Top State Department Officials Step Down in “Black Friday” Exodus

The State Department's Top U.N. Expert Steps Down On Eve of Trump's Turtle Bay Debut

International flags fly in front of the United Nations headquarters on September 24, 2015, before the start of the 70th General Assembly meeting. AFP PHOTO/DOMINICK REUTER        (Photo credit should read DOMINICK REUTER/AFP/Getty Images)
International flags fly in front of the United Nations headquarters on September 24, 2015, before the start of the 70th General Assembly meeting. AFP PHOTO/DOMINICK REUTER (Photo credit should read DOMINICK REUTER/AFP/Getty Images)

The top State Department envoy responsible for overseeing U.S. policy at the United Nations and other international organizations stepped down from her post Friday, continuing an exodus that is thinning the ranks of America’s most experienced career diplomats, according to a U.S. official.

Tracey Ann Jacobson, 52, a career foreign service officer who served as acting director of the Bureau for International Organization Affairs, announced her plans to take early retirement to her staff on Friday, just three weeks before President Donald Trump is scheduled to deliver his maiden address before world leaders at the United Nations General Assembly’s annual debate. Jacobson — the recipient of several diplomatic honors, including the Presidential Meritorious Service Award — is expected to continue in her post until early October.

Jacobson’s announcement came on the same day that William Rivington Brownfield, who has been serving as U.S. Assistant Secretary of State of International Narcotics and Law Enforcement Affairs since January 10, 2011, told his department that he would also step down by the end of September. It comes about four months after his wife, Kristie Kenney, on of the most senior foreign service officers in the State Department, announced her resignation.

It remained unlikely that Brownfield, a career foreign service officer who has served as George W. Bush’s ambassador to Colombia, Venezuela — where he was repeatedly threatened with expulsion by the country’s late president, Hugo Chavez — and Chile, would be taking on any other top posts in the administration, said one senior official. Foreign Policy reported earlier this month that Tillerson was considering making Brownfield the administration’s top envoy for Latin America. Brownfield — a recipient of the Secretary of State’s Distinguished Service Award and the Presidential Performance Award three times — did not immediately respond to a request for comment.

A spokesperson for the State Department’s drug and law enforcement bureau insisted that Brownfield has “made no announcement that he is retiring.” But the official would not say whether Brownfield intended to step down or not.

Early last week, FP reported that the State Department’s top official for European affairs, John Heffern, was driven from his job. Together, the departures add to concerns of a growing wave of resignations by foreign policy professionals who are either being pushed out or resigning over frustration with an administration that has downgraded the importance of Washington’s diplomatic corps. Former and current officials said Jacobson and Brownfield, who at 65 has reached retirement age but is not required to step down, have left of their own volition. But one former U.S. official said that Jacobson in particular “would not have left if the situation was different.”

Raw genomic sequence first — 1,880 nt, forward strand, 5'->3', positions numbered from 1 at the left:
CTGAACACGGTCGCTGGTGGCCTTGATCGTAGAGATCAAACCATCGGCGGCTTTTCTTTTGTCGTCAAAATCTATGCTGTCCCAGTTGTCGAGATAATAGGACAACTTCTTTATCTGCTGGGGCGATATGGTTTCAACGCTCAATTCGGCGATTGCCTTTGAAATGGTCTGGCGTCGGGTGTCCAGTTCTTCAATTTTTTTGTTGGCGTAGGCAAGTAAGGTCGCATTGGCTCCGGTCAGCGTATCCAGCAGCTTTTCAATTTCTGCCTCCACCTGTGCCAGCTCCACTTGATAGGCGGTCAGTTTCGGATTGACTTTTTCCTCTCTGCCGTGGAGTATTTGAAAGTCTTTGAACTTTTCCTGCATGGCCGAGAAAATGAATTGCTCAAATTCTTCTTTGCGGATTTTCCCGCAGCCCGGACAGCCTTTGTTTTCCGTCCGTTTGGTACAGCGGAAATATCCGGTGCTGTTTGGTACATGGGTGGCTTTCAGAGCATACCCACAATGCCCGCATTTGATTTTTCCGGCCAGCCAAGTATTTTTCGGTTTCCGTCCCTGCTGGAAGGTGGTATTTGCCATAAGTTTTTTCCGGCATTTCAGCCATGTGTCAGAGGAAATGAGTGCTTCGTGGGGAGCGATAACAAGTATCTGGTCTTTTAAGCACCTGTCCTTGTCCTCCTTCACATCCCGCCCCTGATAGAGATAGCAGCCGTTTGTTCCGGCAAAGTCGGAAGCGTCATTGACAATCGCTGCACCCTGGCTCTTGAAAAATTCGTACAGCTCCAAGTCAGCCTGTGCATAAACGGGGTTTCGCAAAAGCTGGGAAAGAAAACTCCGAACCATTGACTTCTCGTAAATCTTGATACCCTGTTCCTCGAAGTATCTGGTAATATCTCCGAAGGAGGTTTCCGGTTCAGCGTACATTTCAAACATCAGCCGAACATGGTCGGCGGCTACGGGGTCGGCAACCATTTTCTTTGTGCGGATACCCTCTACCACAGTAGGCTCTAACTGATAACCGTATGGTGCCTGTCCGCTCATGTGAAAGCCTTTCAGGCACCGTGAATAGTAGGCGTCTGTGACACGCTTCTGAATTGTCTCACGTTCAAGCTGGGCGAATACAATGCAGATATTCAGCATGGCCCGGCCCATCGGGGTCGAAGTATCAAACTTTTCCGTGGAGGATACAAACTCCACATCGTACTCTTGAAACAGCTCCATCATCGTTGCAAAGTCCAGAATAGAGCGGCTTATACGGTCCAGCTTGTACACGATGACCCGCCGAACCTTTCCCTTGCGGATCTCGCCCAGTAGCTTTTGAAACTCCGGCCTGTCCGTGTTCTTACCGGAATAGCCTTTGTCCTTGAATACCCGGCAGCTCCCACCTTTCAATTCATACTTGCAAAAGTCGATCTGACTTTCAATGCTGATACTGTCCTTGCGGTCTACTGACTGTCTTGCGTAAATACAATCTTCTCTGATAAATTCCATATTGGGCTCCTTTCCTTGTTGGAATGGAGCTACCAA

“Dissatisfaction is a big factor” for a surge in early retirements, said one State Department official who has decided to take early retirement. “Certainly a big one for me.”

Jacobson confirmed that she was seeking early retirement, ending a 30-year career during which she served presidents George W. Bush and Barack Obama as U.S. ambassador to Kosovo, Tajikistan and Turkmenistan. She did not say why she had decided to leave.

In remarks emailed to FP late Sunday, State Department spokeswoman, Heather Nauert, said Jacobson “announced to her staff on Friday her plan to retire. We are very grateful to Ambassador Jacobson for her 30 years of service.”

Jacobson was appointed to the top post in the bureau that oversees multilateral affairs on Jan. 20, the same day President Donald Trump was inaugurated on an “America First” platform that questioned the need for deep engagement with international organizations from NATO to the United Nations. She succeeded Bathsheba Crocker, an Obama administration political appointee, who had previously held the position.

President Trump is expected to deliver his first U.N. address in the General Assembly hall on September 19, and he is likely to preside over a side meeting on reform of the international organization during his U.N. visit.

Plans to have the president participate in a high-level meeting on famine hosted by U.N. Secretary General Antonio Guterres have already been shelved. Instead, an official representing the U.S. Agency for International Development will attend.

The move reinforces the impression among foreign delegations that the Trump administration sees little value in the U.N. or the virtue of a robust American diplomatic corps.

The White House has been seeking to impose cuts of as much as 37 percent to the State Department budget. The administration is targeting even higher cuts for the U.N. Nikki Haley, the U.S. ambassador to the U.N., has boasted that she has secured more than $600 million in cuts to peacekeeping missions.

Photo credit: DOMINICK REUTER/AFP/Getty Images

This story has been updated.


Colum Lynch is a senior staff writer at Foreign Policy. Twitter: @columlynch